Grimes and Ribot

Words by Hank Williams. Photo by Joyce Jones/SugaBowl Photography. | 2016 Vision Fest honoree bassist/violinist Henry Grimes and guitarist Marc Ribot. Used with Permission. Some Rights Reserved. Creative Commons CC-NC-BY-ND.

While New York is still gripped in the throes of winter, two announcements offer some hope and a reminder that there is light at the end of the dark seasonal tunnel. Two mainstays of the summer jazz season, the Vision Festival and Blue Note Jazz Festival, have released save the date announcements for May 29-June 5 and June 1-30, respectively.

vision_22__small_logoVision Fest has become somewhat of the elder in the New York City festival scene with its 22nd annual run planned for this year at Judson Memorial Church and shows no signs of slowing down. It’s a week-long showcase with Free Jazz at the center but with interconnecting segments of visual art, movement, and poetry paying homage to the loft jazz scene salons of years past.

It’s focused highly on the art itself and provides a home for the type of musicians one won’t see elsewhere. Each night features a thoughtfully curated mix of ensembles and styles ranging from solo to big bands; electric to  acoustic; and everything in between.

While definitely catering to the advanced listener, Vision is far from inaccessible: the Sun Ra Arkestra led by the remarkably spry nonagenarian sax and EVI master Marshall Allen frequently appear. While rightfully known for way-out Afrocentric costumes, space references, and frenetic, whirling, big band sound that can sometimes be described as orchestrated chaos — the Arkestra is also a perennial crowd favorite with their hard swinging songbook that will challenge anyone who thinks jazz isn’t dance music anymore.

On the other end of the spectrum, several years ago German sax heavy hitter Peter Brotzmann’s group Full Blast nearly cleared the room. During the sound check, drummer Michael Wertmuller signaled the engineers to boost the volume until it maxed out. Heavy metal fans would’ve been at home during that memorable set. Brotzmann’s working out the details of a North America tour this spring, so with any luck he’ll make an appearance at Vision.

In short, one never knows exactly what to expect in a particular night at Vision, which is part of the fun and although there are mainstays who appear perennially, there’s always at least one revelation and the unexpected pairings of even familiar musicians can incite magical moments. Last year, saxophonist James Brandon Lewis’s Trio left a lasting impression with their highly charged set foregrounded by Lewis’s virtuosic sax playing, drummer Warren Trae Crudup’s hard, funk-inflected drumming, Luke Stewart’s electric bass and their general infectious energy.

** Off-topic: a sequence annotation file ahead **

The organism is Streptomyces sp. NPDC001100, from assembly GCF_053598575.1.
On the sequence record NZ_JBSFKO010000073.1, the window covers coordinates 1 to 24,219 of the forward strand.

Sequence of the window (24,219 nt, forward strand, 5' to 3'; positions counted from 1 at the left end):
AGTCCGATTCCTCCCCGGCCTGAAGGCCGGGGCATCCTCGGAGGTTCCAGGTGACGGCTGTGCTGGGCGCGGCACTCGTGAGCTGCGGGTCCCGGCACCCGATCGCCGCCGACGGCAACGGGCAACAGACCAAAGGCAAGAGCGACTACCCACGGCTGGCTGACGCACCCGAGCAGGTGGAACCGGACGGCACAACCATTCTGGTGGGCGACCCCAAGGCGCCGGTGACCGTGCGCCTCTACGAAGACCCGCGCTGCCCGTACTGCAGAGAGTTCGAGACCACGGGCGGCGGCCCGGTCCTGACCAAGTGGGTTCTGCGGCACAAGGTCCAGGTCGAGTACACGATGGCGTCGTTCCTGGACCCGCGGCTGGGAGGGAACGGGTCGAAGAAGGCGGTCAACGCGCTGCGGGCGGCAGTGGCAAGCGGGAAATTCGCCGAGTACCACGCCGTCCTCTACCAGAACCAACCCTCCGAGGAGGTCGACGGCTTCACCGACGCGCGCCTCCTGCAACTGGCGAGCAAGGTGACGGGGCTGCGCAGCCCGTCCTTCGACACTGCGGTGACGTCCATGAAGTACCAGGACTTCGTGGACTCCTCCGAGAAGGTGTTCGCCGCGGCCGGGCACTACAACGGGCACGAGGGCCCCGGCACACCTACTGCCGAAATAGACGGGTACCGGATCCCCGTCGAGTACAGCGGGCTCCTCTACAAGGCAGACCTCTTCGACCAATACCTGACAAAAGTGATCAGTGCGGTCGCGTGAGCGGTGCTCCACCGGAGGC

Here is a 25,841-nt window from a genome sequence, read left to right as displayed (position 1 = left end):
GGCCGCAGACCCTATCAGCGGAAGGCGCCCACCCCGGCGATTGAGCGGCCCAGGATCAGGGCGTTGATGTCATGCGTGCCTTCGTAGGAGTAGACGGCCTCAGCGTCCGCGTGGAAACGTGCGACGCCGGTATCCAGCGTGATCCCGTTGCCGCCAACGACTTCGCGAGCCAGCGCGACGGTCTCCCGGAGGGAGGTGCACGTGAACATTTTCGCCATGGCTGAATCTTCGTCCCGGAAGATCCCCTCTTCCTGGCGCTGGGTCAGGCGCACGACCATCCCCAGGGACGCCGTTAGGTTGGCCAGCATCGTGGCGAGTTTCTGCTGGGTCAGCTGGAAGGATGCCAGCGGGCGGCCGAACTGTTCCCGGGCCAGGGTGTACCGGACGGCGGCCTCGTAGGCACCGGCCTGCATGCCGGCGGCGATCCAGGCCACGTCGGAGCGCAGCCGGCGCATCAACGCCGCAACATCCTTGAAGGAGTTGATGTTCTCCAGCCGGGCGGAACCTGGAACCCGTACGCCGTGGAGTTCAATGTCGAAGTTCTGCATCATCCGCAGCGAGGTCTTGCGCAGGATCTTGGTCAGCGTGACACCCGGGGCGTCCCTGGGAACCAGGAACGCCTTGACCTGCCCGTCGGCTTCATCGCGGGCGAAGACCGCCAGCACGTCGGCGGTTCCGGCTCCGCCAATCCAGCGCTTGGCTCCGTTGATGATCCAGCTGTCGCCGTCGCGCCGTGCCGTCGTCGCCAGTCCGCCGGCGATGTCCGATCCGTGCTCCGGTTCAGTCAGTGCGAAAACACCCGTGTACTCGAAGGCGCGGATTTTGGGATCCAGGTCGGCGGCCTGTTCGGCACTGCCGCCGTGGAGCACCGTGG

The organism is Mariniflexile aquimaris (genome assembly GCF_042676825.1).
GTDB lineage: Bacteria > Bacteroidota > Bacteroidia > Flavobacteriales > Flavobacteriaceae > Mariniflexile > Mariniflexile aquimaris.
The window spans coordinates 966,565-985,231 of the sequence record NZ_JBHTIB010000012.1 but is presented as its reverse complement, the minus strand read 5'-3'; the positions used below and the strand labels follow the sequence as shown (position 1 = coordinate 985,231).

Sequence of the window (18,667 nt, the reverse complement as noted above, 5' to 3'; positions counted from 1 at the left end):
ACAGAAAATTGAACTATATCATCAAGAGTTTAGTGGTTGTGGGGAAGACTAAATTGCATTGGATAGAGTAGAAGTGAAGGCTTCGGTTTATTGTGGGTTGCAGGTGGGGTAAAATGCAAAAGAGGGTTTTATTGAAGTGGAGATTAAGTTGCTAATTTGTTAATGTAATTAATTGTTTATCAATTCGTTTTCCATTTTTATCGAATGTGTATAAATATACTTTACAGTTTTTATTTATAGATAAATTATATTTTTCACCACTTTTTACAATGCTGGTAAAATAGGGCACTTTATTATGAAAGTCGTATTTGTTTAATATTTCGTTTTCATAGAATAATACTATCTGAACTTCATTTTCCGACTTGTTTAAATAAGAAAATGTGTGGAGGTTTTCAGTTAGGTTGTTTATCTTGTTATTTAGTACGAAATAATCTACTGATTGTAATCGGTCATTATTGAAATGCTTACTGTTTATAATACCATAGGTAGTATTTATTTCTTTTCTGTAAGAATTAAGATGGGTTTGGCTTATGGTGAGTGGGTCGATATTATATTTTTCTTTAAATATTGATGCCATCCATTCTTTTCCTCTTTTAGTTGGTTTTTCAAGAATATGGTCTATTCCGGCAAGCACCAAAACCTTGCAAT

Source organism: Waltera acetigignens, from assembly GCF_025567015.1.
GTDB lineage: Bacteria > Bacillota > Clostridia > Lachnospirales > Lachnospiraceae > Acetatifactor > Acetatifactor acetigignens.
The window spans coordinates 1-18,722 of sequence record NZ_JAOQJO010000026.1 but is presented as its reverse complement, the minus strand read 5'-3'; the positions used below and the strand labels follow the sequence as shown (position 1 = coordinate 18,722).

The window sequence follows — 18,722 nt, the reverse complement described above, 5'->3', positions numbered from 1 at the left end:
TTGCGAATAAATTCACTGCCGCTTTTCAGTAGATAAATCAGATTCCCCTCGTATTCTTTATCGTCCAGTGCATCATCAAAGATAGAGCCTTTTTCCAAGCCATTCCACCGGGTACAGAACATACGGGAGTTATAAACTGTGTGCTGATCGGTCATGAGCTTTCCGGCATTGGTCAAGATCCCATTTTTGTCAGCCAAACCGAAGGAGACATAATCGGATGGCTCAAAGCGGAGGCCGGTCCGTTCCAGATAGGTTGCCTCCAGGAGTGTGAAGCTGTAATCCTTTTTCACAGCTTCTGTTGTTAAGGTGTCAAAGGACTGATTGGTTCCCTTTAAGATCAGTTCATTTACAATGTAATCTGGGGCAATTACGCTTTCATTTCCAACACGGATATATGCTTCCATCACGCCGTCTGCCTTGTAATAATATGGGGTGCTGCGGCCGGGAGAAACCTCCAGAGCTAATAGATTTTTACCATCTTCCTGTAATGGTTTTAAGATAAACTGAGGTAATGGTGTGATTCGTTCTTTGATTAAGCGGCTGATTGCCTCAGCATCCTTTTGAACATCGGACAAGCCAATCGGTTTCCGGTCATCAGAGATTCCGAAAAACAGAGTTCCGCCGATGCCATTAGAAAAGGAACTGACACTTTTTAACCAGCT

Each year, Vision gives a lifetime achievement award to a significant artist and has them lead several ensembles on one night. This year’s honoree is pianist/composer Cooper-Moore.

blue_note_jazzfest_boxThe Blue Note Jazz Fest, on the other hand, takes a different approach. Although featuring several events at the namesake jazz club, the festival spreads out among various venues throughout Manhattan for the month and last year even encompassed free Summerstage shows in Central Park by legendary pianist McCoy Tyner and up-and-coming saxophonist Kamasi Washington. In other performances, pianist Robert Glasper and vocalist Al Jarreau (in what might have been his last NYC appearance) were on the bill, as was the pop vocalist Bilal.

The Blue Note Fest definitely aims at a broader audience and provides a lot more chances to catch a show or convince a friend who’s not into jazz to give it a try — and, possibly, get hooked.

Of course, these aren’t the only summer festivals and there should be announcements from the Summerstage and Jazzmobile series, Charlie Parker Jazz Fest, MoMA’s Summergarden, and the numerous smaller festivals and shows, but we now have a glimpse at the two anchors that kick of the summer season.

Full schedules for both are still being finalized, but for now we can save the dates and think ahead to long, music filled summer evenings ahead. Head on over to the Arts for Art and Blue Note Jazz Fest sites to keep up to date.

Disclaimer: WBAI Radio was a media sponsor for the 2016 Vision Festival.

See our coverage of the 2016 Vision Festival.

Hank Williams is an associate producer for Suga’ in My Bowl on WBAI Radio and webmaster for the Suga’ and Behind the Mic sites. He is also a PhD candidate in English and Africana Studies at the CUNY Graduate Center and teaches at Hunter and Lehman Colleges and The City College of New York. Find him on Twitter @streetgriot

Advertisements